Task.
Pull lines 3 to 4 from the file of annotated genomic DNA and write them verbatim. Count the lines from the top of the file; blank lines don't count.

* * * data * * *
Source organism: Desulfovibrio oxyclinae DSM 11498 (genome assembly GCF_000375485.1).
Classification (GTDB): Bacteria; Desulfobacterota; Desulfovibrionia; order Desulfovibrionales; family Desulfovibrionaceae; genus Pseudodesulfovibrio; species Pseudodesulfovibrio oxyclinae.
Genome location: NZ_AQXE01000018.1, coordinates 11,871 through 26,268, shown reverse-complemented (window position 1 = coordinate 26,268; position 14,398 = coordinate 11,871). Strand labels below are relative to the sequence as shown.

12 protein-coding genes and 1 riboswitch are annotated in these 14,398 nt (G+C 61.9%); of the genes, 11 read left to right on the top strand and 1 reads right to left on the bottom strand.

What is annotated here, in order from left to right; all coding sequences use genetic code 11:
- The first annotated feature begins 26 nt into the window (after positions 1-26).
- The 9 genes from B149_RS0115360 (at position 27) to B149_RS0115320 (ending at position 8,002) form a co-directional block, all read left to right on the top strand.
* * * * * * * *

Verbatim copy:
Genome location: NZ_AQXE01000018.1, coordinates 11,871 through 26,268, shown reverse-complemented (window position 1 = coordinate 26,268; position 14,398 = coordinate 11,871). Strand labels below are relative to the sequence as shown.

12 protein-coding genes and 1 riboswitch are annotated in these 14,398 nt (G+C 61.9%); of the genes, 11 read left to right on the top strand and 1 reads right to left on the bottom strand.